In commemoration of the fiftieth anniversary of the death of Juan Bautista Justo, an entity of the thinned and perhaps nostalgic ranks of old socialists, the Fundación Juan B. Justo, has published this book on the political life and times of the founder of the Argentine Socialist party. It is the Spanish translation of the doctoral thesis of Donald F. Weinstein, submitted to the City University of New York in 1974. The foundation, whose relatively small membership is composed of activists of a party of little influence in Argentine political life for the past decades, takes apparent pride in presenting this work on Justo as a testimony of the foreign recognition given to the founder and spiritual mentor of Argentine socialism. The author and his sponsors have succeeded in convincing themselves that Justo rightly deserves a ranking in the pantheon of foremost Argentine political heroes along with Rivadavia, Alberdi, Sarmiento, and Mitre; and, further, that he stands tall beside Marx, Engels, Kautsky, Juarès, and Iglesias on the plane of international socialist thought. Closer to the truth is the likelihood that this humane and decent figure is but scantily appreciated in Argentina or elsewhere, and that he remains overshadowed—at least in the popular imagination in his homeland—by his archrival, the flamboyant and irrepressible Alfredo Palacios.
This political biography of Juan Bautista Justo (1865-1928) is a panegyric of nearly hagiographic proportions. Herein lies its most severe disappointment. It is not the case, from the reviewer’s vantage, that the protagonist is undeserving of praise for his abundant and commendable moral virtues. Justo had few equals as a medical doctor, weighty writer and journalist, teacher and legislator, stalwart proponent of cooperative movements, and generally as the voice of a fervent humanism that sought to assuage the harrowing pain and dislocation of the burgeoning Argentine population at the turn of the century. But in Donald Weinstein’s book one can find very little scrutiny of the regrettable defects in the man, his ideology, and tactics. Some critics easily may forgive his arrogance and others may blush over his disingenuousness. But the fact remains that Justo—and, of course, his sympathetic collaborators—never succeeded in mobilizing the masses into an effective political movement. After 1943 others did attain that goal.
To make the point bluntly, the Argentine Socialist party was a failure because of its inability to capture electoral support. It never came close to enjoying real power. Its history is marked by merely token victories. Its leadership, Justo included, was elitist and was mostly suckled on diluted European influences difficult to ingest in preindustrial Argentina. Its meager prestige was limited mostly to Buenos Aires. The party flourished on moral rage. Faithful always to a pre-Leninist Marxism, it eschewed violence in any form but it was frequently the target of violence unleashed by the government. Justo was himself nearly assassinated in an attempt upon him in June 1916, from which he escaped with a leg wound.
What is conspicuously absent from Donald Weinstein’s treatment of Justo and the socialists is a diligent consideration of their flaws. He is inclined to explain their failures by consistently pointing an accusative finger at electoral corruption and the frustrating reluctance of immigrants to assume citizenship so as to participate in the political process. Warranted as are these denunciations, the matter remains clouded by other complications, many of them astutely pondered by Rodolfo Puiggrós in Las izquierdas y el problema nacional (Buenos Aires, 1967), a work cited by Weinstein.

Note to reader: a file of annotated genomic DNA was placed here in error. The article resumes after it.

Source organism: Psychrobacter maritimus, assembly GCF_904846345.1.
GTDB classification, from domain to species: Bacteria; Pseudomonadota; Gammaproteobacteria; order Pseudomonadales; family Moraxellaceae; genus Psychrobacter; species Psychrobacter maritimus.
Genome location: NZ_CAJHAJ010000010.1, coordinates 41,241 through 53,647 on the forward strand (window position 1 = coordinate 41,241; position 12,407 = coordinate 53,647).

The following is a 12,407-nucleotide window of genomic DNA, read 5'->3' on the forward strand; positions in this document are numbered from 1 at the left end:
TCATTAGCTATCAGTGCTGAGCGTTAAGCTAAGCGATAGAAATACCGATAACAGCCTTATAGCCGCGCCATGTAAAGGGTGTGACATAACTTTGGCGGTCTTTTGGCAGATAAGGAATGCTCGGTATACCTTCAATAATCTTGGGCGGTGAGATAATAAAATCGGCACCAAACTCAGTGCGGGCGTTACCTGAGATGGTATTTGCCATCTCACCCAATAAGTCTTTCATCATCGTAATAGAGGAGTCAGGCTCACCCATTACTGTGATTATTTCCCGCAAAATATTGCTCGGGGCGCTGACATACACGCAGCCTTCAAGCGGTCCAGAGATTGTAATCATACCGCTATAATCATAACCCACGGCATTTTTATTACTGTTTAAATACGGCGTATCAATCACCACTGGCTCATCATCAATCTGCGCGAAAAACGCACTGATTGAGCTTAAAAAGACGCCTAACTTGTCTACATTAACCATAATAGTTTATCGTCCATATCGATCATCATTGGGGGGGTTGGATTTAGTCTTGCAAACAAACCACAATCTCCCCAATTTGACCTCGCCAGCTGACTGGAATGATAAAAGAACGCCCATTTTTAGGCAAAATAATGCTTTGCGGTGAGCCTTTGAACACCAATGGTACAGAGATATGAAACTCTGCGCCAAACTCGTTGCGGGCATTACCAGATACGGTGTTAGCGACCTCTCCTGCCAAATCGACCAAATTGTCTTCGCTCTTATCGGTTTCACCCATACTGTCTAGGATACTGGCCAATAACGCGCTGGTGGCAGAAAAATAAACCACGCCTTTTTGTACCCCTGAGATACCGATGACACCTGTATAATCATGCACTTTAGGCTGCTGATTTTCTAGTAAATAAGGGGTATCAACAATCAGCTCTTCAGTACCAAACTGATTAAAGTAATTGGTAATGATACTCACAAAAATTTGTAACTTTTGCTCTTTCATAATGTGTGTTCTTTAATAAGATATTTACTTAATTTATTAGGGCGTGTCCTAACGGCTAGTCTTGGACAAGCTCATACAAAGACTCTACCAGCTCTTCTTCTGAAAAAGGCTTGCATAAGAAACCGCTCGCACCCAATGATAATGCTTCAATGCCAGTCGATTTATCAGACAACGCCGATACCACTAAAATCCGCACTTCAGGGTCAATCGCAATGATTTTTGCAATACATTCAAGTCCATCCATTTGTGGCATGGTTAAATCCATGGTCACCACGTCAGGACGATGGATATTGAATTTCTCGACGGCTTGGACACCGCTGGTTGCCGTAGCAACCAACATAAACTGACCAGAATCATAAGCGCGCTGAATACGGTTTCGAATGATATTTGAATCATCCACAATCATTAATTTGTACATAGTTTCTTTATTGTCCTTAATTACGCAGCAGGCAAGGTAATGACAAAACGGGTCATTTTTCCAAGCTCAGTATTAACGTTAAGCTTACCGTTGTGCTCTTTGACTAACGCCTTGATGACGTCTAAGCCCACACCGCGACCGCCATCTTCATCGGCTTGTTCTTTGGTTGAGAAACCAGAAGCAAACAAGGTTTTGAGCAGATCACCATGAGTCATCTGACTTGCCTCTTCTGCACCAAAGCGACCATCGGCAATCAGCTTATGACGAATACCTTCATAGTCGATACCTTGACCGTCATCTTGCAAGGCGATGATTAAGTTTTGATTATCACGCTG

From the pages of La Vanguardia, the long-lived and eloquent Socialist newspaper, and the massive writings of essays and books by Justo was launched a mighty stream of largely theoretical pomposities and enraged tirades and imprecations over three decades in the most active period of his estimable life. His style was that of an obstinate sermonizer, even in his sixteen years in legislative offices, and not that of the pragmatic politico who appreciated the mundane vote where it might have counted most. For all his moral zeal and despite his best intentions, Justo lacked charisma for all but socialist adepts of similar gentility. He was Argentina’s Eugene Debs. Soon after the party’s formation in 1896, the anarchists stole its thunder. After 1916 the Unión Cívica Radical preempted it. After 1943 Perón buried it.
Donald Weinstein has made ample use of a vast array of published materials by and on his esteemed subject. Much less information on the times and the people of the era seems to have concerned him. As endearing a romantic as is Justo, a depiction of him, his ideas, and work outside the context of the often grim realities of the Argentina of his day can only blur what should be weighed far more lucidly. There is no effort here, for example, to examine Justo’s economic theory and his proposals to offset mounting disjunctive forces in a rapidly developing nation. As it stands, one who reads this unsophisticated apologia of Juan Bautista Justo might gather that the “cruel economic machine” that rules the life of mankind can be guided by moral force alone. It is probable that some who sought guidance in Justo found some comfort in this form of innocence, while at the same time it is also probable that others—one suspects a majority—found only despair or resignation. Perhaps in this we have a clue as to the fate of Justo and his followers.